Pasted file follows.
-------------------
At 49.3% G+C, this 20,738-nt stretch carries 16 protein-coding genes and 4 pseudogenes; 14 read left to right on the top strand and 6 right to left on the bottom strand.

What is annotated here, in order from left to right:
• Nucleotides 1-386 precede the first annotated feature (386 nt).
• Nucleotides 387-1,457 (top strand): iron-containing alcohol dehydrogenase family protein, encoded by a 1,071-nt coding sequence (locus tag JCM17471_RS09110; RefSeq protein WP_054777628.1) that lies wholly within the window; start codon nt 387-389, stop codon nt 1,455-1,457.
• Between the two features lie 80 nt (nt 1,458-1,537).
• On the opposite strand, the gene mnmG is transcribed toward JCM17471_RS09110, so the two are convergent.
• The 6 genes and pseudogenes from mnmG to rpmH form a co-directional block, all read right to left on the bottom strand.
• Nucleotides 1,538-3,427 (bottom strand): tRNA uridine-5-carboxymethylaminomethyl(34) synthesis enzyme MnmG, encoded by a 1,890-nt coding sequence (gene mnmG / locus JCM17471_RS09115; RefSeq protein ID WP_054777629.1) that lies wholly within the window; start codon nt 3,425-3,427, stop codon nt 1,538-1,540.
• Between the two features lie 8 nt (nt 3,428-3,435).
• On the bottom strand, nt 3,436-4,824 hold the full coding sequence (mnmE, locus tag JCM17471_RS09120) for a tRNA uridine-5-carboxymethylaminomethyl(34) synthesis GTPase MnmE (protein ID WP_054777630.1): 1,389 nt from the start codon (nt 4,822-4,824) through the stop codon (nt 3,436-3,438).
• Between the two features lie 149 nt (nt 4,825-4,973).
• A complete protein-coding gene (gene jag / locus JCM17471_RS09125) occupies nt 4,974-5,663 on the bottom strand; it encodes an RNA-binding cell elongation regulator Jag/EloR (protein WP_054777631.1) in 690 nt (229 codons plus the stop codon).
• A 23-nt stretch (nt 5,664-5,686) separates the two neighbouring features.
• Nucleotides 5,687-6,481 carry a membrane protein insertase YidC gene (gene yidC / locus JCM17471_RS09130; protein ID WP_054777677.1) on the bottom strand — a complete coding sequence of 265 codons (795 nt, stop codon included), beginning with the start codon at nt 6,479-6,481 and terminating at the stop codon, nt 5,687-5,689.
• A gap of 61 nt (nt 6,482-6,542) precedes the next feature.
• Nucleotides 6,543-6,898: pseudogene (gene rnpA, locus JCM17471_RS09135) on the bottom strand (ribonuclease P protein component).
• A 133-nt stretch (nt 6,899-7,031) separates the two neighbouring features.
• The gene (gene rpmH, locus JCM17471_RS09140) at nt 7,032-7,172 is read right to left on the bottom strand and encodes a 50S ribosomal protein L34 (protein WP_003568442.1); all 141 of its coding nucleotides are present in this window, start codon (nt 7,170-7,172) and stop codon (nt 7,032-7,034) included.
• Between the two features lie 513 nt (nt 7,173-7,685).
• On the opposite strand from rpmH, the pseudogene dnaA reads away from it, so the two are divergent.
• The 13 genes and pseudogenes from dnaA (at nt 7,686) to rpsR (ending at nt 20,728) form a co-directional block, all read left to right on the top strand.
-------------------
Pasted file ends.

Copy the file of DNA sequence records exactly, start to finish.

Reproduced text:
At 49.3% G+C, this 20,738-nt stretch carries 16 protein-coding genes and 4 pseudogenes; 14 read left to right on the top strand and 6 right to left on the bottom strand.

What is annotated here, in order from left to right:
• Nucleotides 1-386 precede the first annotated feature (386 nt).
• Nucleotides 387-1,457 (top strand): iron-containing alcohol dehydrogenase family protein, encoded by a 1,071-nt coding sequence (locus tag JCM17471_RS09110; RefSeq protein WP_054777628.1) that lies wholly within the window; start codon nt 387-389, stop codon nt 1,455-1,457.
• Between the two features lie 80 nt (nt 1,458-1,537).
• On the opposite strand, the gene mnmG is transcribed toward JCM17471_RS09110, so the two are convergent.
• The 6 genes and pseudogenes from mnmG to rpmH form a co-directional block, all read right to left on the bottom strand.
• Nucleotides 1,538-3,427 (bottom strand): tRNA uridine-5-carboxymethylaminomethyl(34) synthesis enzyme MnmG, encoded by a 1,890-nt coding sequence (gene mnmG / locus JCM17471_RS09115; RefSeq protein ID WP_054777629.1) that lies wholly within the window; start codon nt 3,425-3,427, stop codon nt 1,538-1,540.
• Between the two features lie 8 nt (nt 3,428-3,435).
• On the bottom strand, nt 3,436-4,824 hold the full coding sequence (mnmE, locus tag JCM17471_RS09120) for a tRNA uridine-5-carboxymethylaminomethyl(34) synthesis GTPase MnmE (protein ID WP_054777630.1): 1,389 nt from the start codon (nt 4,822-4,824) through the stop codon (nt 3,436-3,438).
• Between the two features lie 149 nt (nt 4,825-4,973).
• A complete protein-coding gene (gene jag / locus JCM17471_RS09125) occupies nt 4,974-5,663 on the bottom strand; it encodes an RNA-binding cell elongation regulator Jag/EloR (protein WP_054777631.1) in 690 nt (229 codons plus the stop codon).
• A 23-nt stretch (nt 5,664-5,686) separates the two neighbouring features.
• Nucleotides 5,687-6,481 carry a membrane protein insertase YidC gene (gene yidC / locus JCM17471_RS09130; protein ID WP_054777677.1) on the bottom strand — a complete coding sequence of 265 codons (795 nt, stop codon included), beginning with the start codon at nt 6,479-6,481 and terminating at the stop codon, nt 5,687-5,689.
• A gap of 61 nt (nt 6,482-6,542) precedes the next feature.
• Nucleotides 6,543-6,898: pseudogene (gene rnpA, locus JCM17471_RS09135) on the bottom strand (ribonuclease P protein component).
• A 133-nt stretch (nt 6,899-7,031) separates the two neighbouring features.
• The gene (gene rpmH, locus JCM17471_RS09140) at nt 7,032-7,172 is read right to left on the bottom strand and encodes a 50S ribosomal protein L34 (protein WP_003568442.1); all 141 of its coding nucleotides are present in this window, start codon (nt 7,170-7,172) and stop codon (nt 7,032-7,034) included.
• Between the two features lie 513 nt (nt 7,173-7,685).
• On the opposite strand from rpmH, the pseudogene dnaA reads away from it, so the two are divergent.
• The 13 genes and pseudogenes from dnaA (at nt 7,686) to rpsR (ending at nt 20,728) form a co-directional block, all read left to right on the top strand.